October 15, 2009
Pit bull breeders sue SPCA
Two Youngsville men acquitted in 2008 of dogfighting charges are suing
the Louisiana Society for the Prevention of Cruelty to Animals for
euthanizing their pit bulls.
Scott attorney Richard Dalton filed the lawsuit in 15th Judicial
District Court on Wednesday on behalf of father and son Floyd
Boudreaux and Guy Boudreaux.
They are seeking an undisclosed amount for loss of property, loss of
income, and mental and emotional distress.
For about 100 years, the Boudreaux family bred American pit bull
terriers, creating an internationally known breed called the Eli
bloodline and the Boudreaux bloodline, Dalton said.
On March 11, 2005, the men were arrested and 57 dogs were seized from
their Youngsville home after a Louisiana State Police investigation
into alleged dogfighting.
They stood trial in October 2008 and were acquitted of all charges.
According to state law, upon acquittal, all items confiscated from the
Boudreauxs should be returned to them, Dalton said.
"But all the dogs are dead," he said. "There's no more Boudreaux/Eli
breed. The mom and pop direct descendants that would not have been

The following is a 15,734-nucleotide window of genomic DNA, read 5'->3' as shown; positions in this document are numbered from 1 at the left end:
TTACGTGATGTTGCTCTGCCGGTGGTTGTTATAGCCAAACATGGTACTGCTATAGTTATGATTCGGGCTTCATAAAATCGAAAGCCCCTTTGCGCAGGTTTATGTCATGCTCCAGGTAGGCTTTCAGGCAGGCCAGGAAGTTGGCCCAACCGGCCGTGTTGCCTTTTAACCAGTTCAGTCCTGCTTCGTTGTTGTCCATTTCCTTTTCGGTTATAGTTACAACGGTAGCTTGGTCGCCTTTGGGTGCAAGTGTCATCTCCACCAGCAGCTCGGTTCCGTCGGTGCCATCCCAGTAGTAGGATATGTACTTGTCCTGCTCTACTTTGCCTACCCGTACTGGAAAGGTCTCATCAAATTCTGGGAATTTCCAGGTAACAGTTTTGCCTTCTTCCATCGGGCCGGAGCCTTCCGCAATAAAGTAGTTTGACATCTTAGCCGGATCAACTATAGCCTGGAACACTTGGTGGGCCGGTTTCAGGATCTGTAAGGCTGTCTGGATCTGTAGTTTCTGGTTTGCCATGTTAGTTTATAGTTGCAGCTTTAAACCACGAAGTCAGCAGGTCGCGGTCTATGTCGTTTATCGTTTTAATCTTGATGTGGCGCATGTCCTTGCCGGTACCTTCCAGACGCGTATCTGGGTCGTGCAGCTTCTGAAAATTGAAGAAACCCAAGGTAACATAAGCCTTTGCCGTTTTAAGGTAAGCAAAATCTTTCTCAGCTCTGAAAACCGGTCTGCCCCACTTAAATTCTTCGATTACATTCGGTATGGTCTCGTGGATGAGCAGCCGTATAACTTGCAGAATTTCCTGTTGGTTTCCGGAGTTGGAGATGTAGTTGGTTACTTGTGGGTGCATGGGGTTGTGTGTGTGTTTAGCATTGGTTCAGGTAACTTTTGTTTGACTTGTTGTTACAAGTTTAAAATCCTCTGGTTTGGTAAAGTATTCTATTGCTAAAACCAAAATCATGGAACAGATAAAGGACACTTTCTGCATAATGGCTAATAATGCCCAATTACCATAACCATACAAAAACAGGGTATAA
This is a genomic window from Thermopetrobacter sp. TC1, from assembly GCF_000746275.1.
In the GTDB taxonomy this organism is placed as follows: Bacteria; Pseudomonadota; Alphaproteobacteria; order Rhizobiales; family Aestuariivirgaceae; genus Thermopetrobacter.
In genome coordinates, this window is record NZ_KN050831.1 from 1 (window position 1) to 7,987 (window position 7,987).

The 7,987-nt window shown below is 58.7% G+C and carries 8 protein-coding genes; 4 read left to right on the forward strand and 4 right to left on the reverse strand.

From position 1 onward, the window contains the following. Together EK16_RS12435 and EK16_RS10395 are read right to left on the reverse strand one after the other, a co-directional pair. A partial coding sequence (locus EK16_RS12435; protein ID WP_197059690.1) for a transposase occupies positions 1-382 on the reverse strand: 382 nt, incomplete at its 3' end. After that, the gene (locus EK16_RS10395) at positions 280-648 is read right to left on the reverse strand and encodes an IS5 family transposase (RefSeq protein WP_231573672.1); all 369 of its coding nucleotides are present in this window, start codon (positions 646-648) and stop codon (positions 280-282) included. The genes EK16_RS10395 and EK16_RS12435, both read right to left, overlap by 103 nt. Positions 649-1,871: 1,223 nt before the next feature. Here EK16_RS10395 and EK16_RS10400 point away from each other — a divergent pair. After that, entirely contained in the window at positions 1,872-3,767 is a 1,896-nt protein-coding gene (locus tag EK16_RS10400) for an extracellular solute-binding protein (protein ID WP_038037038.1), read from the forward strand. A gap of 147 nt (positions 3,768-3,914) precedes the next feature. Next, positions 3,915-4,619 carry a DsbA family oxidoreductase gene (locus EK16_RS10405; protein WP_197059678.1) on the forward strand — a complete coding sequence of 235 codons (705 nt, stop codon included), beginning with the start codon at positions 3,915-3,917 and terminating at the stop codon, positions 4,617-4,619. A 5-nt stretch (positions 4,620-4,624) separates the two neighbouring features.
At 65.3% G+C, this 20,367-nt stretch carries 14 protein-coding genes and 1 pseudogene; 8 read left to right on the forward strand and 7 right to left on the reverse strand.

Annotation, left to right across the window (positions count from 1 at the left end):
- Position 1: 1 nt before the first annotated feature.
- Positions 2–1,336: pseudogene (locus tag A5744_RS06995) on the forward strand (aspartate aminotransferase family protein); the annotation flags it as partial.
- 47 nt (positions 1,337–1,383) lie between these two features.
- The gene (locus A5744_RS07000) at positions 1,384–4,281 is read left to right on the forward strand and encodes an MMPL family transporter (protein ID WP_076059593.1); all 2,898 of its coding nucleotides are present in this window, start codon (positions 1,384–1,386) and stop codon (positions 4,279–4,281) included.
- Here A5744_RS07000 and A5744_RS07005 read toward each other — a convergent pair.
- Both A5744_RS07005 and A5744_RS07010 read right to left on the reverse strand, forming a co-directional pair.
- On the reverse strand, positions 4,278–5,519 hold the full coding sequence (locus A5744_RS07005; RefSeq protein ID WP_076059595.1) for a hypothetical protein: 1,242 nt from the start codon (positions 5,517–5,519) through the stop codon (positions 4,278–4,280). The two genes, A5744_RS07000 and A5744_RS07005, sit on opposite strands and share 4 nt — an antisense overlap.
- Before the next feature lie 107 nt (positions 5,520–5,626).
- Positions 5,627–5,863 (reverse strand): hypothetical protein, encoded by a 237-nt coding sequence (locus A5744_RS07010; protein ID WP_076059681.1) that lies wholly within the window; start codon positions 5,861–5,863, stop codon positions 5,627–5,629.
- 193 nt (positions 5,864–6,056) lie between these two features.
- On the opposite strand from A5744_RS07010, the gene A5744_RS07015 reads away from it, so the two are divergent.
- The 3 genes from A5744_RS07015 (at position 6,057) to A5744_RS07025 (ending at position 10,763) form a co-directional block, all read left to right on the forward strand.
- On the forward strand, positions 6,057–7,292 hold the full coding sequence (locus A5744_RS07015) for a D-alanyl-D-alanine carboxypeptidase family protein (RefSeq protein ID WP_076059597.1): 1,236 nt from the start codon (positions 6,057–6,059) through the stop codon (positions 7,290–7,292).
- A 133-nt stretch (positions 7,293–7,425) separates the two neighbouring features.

sold are dead. That's 100 years of breeding that's gone."
According to Louisiana Revised Statute 14:102.6, the law enforcement
officer making the arrest can lawfully take possession of suspected
fighting dogs and "cause them to be humanely euthanized as soon as
possible by a licensed veterinarian or a qualified technician."
But the law further allows the owners to post a bond with the court
"within 15 days after receiving notice of such seizure..."
The Boudreauxs were arrested on a Friday, Dalton said. They were in
jail until Monday and were unable to post a bond on their dogs until
By then, the dogs were dead, euthanized by the SPCA with 24 hours of
being seized in the police raid, he said.
In testimony during their trial, Trooper Jacob Dickinson, a state
police investigator who headed the case, said the SPCA gave
investigators no prior notice before euthanizing the dogs.
The Boudreauxs maintain that they bred the pit bulls as pets and show
dogs, not for fighting. Family pets, including a champion pit bull
owned by a grandson and a pregnant dog, were seized and euthanized,
SPCA CEO Ana Zorrilla could not be reached for comment.